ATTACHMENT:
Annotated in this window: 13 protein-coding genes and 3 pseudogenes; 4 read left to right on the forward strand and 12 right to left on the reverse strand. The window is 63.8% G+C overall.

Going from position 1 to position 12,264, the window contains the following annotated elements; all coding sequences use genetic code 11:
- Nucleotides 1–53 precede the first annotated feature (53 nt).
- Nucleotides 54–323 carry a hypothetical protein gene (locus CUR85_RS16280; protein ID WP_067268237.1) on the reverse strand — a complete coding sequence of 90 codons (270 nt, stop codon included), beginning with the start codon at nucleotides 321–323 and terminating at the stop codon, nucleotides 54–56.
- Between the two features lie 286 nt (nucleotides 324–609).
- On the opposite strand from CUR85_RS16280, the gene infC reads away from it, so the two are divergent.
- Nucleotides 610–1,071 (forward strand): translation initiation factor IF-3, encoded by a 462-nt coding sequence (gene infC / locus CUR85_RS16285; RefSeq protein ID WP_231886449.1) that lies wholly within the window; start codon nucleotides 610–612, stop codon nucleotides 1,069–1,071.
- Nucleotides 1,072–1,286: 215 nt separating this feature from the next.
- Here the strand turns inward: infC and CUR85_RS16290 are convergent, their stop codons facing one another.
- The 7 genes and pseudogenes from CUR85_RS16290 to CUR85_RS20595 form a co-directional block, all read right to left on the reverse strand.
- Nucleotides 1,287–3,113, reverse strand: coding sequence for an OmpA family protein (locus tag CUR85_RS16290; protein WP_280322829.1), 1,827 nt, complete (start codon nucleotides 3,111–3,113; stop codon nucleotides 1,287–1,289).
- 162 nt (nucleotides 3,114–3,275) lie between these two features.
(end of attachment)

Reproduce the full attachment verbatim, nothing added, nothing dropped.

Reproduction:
Annotated in this window: 13 protein-coding genes and 3 pseudogenes; 4 read left to right on the forward strand and 12 right to left on the reverse strand. The window is 63.8% G+C overall.

Going from position 1 to position 12,264, the window contains the following annotated elements; all coding sequences use genetic code 11:
- Nucleotides 1–53 precede the first annotated feature (53 nt).
- Nucleotides 54–323 carry a hypothetical protein gene (locus CUR85_RS16280; protein ID WP_067268237.1) on the reverse strand — a complete coding sequence of 90 codons (270 nt, stop codon included), beginning with the start codon at nucleotides 321–323 and terminating at the stop codon, nucleotides 54–56.
- Between the two features lie 286 nt (nucleotides 324–609).
- On the opposite strand from CUR85_RS16280, the gene infC reads away from it, so the two are divergent.
- Nucleotides 610–1,071 (forward strand): translation initiation factor IF-3, encoded by a 462-nt coding sequence (gene infC / locus CUR85_RS16285; RefSeq protein ID WP_231886449.1) that lies wholly within the window; start codon nucleotides 610–612, stop codon nucleotides 1,069–1,071.
- Nucleotides 1,072–1,286: 215 nt separating this feature from the next.
- Here the strand turns inward: infC and CUR85_RS16290 are convergent, their stop codons facing one another.
- The 7 genes and pseudogenes from CUR85_RS16290 to CUR85_RS20595 form a co-directional block, all read right to left on the reverse strand.
- Nucleotides 1,287–3,113, reverse strand: coding sequence for an OmpA family protein (locus tag CUR85_RS16290; protein WP_280322829.1), 1,827 nt, complete (start codon nucleotides 3,111–3,113; stop codon nucleotides 1,287–1,289).
- 162 nt (nucleotides 3,114–3,275) lie between these two features.